Live. Date. Repeat.
The ideal first date and that titular mentality that so many romantic comedies bank on is a concept that, in real life, we wish could be so cinematically charming. And the idea that a film would take such a concept and build a time travel-influenced narrative around it sounds incredibly promising. What a shame we can’t time travel back and warn ourselves from 90 minutes prior to not waste time on Alex Lehmann‘s premise-squandering effort.
Meet Cute doesn’t exactly detail the first date of motor-mouth Sheila (Kaley Cuoco) and the more casual Gary (a charming Pete Davidson). No, when the film opens and we see the two flirting easily at the bar and swanning off for dinner, we come to learn that their actions – her approaching him at the bar, him dropping the lightly amusing line of having a “Sophie’s choice” when it comes to dinner options – have long been played out before, because, wouldn’t you know it, Sheila has stumbled upon a time machine and has been using its abilities – which seemingly can only take her back 24 hours in the past – to re-visit her date with Gary in an effort to get it perfect.
Of course, perfect is relative, and every single date (which is always just the first for Gary in his timeline) ends differently; predominantly with Gary leaving in a degree of anger over Sheila’s desperation to make their courtship work. And therein lies one of the main problems with Meet Cute as a film, because, as charming as Gary seems to be, we’re never entirely sure why it’s specifically him and just that first date that Sheila so desperately wants to re-visit. Noga Pneuli‘s script lays heavily on the drama side of things in making Sheila depressed and, evidently, suicidal, and there could be plenty said of the film leaning into a type of saviour complex in Gary, but everything feels so surface level that our emotional input is never earned.
It also doesn’t help that for a so called “romantic comedy” it never feels either romantic nor comedic. There’s decent chemistry between Cuoco and Davidson, but you can’t help but wonder why Sheila’s going to so much effort for this guy. He’s likeable, sure, but is he travel-back-in-time-for likeable? That’s heavily debatable. It’s also to the film’s detriment that Sheila is a particularly challenging character. She’s definitely written in a “too much” type of manner – manic, pushy, electric – and I don’t know if any actress could have made her entirely agreeable, but Cuoco does what she can with it. The actress is capable of making live-wire characters very much her own – see both seasons of The Flight Attendant for proof – and though Meet Cute doesn’t always serve her, it’s at least exciting to see her embrace wilder roles that aren’t carbon copies of her Big Bang persona.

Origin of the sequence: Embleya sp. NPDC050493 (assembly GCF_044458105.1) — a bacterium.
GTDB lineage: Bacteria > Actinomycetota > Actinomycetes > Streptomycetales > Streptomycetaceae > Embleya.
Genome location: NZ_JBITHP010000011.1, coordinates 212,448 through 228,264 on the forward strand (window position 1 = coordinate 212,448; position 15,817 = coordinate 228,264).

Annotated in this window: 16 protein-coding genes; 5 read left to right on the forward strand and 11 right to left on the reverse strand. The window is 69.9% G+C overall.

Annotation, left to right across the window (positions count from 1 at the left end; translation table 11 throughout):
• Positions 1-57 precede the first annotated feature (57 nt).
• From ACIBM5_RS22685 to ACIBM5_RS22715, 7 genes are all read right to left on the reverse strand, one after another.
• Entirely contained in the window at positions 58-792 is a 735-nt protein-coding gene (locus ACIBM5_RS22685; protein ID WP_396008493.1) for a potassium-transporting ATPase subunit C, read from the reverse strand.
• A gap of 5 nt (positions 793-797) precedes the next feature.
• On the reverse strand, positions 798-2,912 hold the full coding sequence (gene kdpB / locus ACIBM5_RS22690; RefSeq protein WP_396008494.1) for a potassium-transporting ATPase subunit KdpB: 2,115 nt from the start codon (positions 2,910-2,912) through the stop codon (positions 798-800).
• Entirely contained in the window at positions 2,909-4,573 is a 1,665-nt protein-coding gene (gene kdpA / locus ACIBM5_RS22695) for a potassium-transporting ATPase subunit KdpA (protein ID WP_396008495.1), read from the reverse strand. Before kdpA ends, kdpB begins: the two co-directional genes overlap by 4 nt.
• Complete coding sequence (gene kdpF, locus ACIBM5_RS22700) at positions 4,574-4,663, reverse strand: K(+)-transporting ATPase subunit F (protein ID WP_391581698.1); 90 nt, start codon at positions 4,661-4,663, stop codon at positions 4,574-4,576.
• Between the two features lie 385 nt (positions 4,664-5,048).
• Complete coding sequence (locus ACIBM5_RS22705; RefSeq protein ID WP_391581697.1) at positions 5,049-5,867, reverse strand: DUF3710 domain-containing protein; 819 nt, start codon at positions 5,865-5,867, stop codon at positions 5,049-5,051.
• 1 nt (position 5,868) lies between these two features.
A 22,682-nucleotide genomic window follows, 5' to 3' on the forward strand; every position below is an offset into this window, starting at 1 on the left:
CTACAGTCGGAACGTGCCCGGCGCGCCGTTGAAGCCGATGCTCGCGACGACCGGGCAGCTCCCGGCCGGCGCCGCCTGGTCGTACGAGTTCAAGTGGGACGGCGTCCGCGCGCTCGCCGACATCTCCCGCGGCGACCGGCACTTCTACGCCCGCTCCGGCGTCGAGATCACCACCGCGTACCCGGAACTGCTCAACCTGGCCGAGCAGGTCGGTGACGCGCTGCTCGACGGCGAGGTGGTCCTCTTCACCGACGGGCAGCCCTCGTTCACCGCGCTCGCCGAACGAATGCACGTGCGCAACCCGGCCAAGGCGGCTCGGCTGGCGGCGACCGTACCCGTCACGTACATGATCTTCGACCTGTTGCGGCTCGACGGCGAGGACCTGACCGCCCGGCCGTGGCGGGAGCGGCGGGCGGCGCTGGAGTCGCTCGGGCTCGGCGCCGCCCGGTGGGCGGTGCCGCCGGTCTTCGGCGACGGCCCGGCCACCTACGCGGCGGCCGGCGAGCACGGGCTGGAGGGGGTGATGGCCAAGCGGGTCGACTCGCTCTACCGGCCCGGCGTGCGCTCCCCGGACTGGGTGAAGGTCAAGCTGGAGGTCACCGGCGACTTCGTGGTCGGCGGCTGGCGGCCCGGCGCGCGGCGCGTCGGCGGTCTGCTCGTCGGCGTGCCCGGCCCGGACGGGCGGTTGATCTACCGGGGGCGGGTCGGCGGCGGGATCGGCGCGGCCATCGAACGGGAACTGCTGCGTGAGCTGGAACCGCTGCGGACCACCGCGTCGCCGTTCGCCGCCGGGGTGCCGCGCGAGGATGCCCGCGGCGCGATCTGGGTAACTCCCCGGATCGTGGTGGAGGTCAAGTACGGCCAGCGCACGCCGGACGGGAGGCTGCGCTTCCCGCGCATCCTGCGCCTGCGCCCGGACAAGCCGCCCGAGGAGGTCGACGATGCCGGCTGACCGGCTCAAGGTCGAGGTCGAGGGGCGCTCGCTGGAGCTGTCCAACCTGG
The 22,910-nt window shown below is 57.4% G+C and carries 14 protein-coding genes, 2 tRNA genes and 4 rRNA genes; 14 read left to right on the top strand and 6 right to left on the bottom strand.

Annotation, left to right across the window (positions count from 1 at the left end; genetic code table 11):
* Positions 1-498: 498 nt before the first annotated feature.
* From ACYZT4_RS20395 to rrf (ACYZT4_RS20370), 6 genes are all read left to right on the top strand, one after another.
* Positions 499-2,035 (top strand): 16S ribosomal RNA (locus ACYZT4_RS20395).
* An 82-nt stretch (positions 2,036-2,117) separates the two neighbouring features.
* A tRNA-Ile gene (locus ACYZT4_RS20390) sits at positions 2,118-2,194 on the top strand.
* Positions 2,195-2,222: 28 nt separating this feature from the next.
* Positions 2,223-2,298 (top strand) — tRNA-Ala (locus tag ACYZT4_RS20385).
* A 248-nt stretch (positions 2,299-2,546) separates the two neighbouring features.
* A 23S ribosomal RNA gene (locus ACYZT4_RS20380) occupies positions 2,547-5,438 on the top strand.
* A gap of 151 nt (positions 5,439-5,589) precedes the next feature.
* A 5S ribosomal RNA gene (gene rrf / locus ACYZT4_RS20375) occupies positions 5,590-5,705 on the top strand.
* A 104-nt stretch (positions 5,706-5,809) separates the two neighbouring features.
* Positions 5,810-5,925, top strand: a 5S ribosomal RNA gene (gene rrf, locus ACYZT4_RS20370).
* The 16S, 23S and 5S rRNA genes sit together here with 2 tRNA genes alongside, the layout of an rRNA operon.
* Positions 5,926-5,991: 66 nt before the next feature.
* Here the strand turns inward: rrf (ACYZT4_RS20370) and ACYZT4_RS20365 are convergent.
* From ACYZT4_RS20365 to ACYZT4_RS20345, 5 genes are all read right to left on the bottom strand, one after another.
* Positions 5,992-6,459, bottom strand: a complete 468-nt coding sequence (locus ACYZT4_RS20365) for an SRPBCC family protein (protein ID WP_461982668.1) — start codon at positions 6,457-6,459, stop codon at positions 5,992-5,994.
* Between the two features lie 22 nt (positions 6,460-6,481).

As to be expected with a movie dealing with time travel, the idea of altering someone’s personality to hopefully suit your ideals and the butterfly effect that comes from such is lightly explored, but Pneuli never feels as if she entirely has a handle on any of her narrative strands to follow through on this being anything more than a light note in an overall story that feels more like an elevator pitch than a detailed story. Romantic comedies dealing with various forms of time manipulation have worked in the past – Groundhog Day, About Time, and Sliding Doors, for example – and the pitch here should’ve been an entirely easy sell, but conflicting genre tones, characters we never entirely understand, and a “message” that feels drastically hollow result in this meet cute being anything but.
TWO STARS (OUT OF FIVE)
Meet Cute is now streaming on Prime Video.